Control Engineering’s senior editor Jeanine Katzel and publishing director Steve Rourke share a chuckle at the bar during the Editors' and Engineers' Choice Awards festivities.

OptiGen adjustable-speed generator from Baldor Electric Co. , in the Motors, Drives, and Motion Control category
OptiGen Adjustable-Speed Generator from Baldor Electric Co. automatically adjusts generated power output to match various load requirements for standby power applications. Designed to supply up to 250% rated power for electric motor starting, OptGen is about half the size a fixed-speed unit. The new generator's exclusive power electronics and engine control regulates engine speed, and monitors electrical power consumption, while maintaining constant voltage and frequency output during all load conditions. OptiGen is installed like a standard fixed-speed generator.

Legend Spectral Camera Color SmartImage Sensor from DVT Corp. , in the Machine Control and Discrete Sensors category
Legend Spectral Camera ultra-sensitive color SmartImage sensors from DVT Corp. merges the color sensitivity of a spectrophotometer with an in-line vision sensor. This fits applications in which small color variations are critical, such as inspecting individual parts in an automobile door, where one model may have several variations of white. It uses a built-in spectrograph to split the incoming light into its constituent wavelengths, and small spectrum deviations detected. DVT says these are the first Ethernet-ready industrial vision sensors with color capability.

Opto 22's Benson Hougland and David Crump (left, center) check out some new PDA technology presented by QSI Corp.'s Todd Christensen during the reception prior to Control Engineering's Editors' and Engineers' Choice Awards ceremonies.

EtherCAT Ethernet-based I/O system from Beckhoff , in the Networks and Communications category
Beckhoff reports that its I/O bus system, EtherCAT, sets new standards where conventional fieldbuses reach their limits. For example, using commercial, off-the-shelf Ethernet network cards, EtherCAT can scan 1,000 points in 30 microseconds. The company says EtherCAT can achieve this speed because it has a straightforward wiring structure, and it is open to all Ethernet protocols. EtherCAT uses a simple line structure for a bus, the way Ethernet was originally deployed back in the 1970s. This avoids costly Ethernet star topologies and Ethernet switches.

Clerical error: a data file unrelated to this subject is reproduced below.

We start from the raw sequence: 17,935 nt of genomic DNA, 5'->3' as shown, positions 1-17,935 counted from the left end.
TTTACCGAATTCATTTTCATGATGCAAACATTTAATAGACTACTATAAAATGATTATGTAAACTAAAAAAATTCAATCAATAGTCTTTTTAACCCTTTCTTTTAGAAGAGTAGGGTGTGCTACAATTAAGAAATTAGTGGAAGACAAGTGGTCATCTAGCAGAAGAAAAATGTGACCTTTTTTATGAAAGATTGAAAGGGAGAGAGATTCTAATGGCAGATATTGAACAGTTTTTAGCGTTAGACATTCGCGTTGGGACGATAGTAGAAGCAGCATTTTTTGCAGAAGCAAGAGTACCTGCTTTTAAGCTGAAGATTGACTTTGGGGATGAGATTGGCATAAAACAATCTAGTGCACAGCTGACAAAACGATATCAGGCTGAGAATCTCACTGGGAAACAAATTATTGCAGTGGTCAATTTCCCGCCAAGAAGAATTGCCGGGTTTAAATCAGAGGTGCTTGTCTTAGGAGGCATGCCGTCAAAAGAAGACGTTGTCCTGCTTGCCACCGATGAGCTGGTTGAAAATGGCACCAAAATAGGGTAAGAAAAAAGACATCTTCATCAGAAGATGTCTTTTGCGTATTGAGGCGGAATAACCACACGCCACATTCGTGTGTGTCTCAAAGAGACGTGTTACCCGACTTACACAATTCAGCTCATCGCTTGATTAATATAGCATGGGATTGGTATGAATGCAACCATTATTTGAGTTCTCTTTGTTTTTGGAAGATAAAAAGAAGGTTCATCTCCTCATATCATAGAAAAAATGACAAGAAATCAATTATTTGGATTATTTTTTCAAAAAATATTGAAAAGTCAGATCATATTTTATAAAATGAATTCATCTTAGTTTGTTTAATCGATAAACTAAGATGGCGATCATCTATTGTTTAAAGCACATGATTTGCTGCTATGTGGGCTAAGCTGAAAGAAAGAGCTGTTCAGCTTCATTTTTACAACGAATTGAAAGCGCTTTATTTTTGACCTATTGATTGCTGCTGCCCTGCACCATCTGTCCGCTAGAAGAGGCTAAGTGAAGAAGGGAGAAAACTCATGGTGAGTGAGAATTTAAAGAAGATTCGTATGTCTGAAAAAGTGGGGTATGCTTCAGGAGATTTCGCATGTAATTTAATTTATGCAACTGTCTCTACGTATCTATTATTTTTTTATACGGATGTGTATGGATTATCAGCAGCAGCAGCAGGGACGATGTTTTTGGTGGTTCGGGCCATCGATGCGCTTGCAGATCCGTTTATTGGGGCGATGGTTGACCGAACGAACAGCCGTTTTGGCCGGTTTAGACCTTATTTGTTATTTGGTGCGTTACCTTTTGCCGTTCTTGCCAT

PACSystems from GE Fanuc , in the Process and Advanced Control category
PACSystems controllers from GE Fanuc contain an engine built on standard embedded architecture using commercial, deterministic operating systems. This makes the engine portable to multiple platforms, and allows users to choose the hardware and programming language that best suits each application. The programmable automation controller (PAC) supports distributed I/O through multiple networks. VME64-based RX7i offers four times the speed of existing PLC backplanes and up to 10 MB of memory usable for programming and documentation storage.

Mark Hoske, editor-in-chief (center), presents one of only eight Engineers' Choice Awards to Autodesk’s Scott Reese (left), while Control Engineering editorial director David Greenfield (right) describes some of the winning solution's essential characteristics.

AutoCAD Electrical 2004 from Autodesk , in the Software and Information Integration category
Autodesk's AutoCAD has incorporated and augmented VIA Development's Wiring Diagram (WD) to create its new AutoCAD Electrical 2004 software, which Autodesk says is the 'first fully integrated solution for designers of electrical control systems.' The software's controls design package is integrated with AutoCAD to maintain full native DWG format compatibility. AutoCAD Electrical 2004 saves users time because they don't have to purchase and install two pieces of software. Upgrades include many Euro-friendly features.

Control Engineering Daily News Desk
Mark Hoske, editor-in-chief, and Jim Montague, news editor ,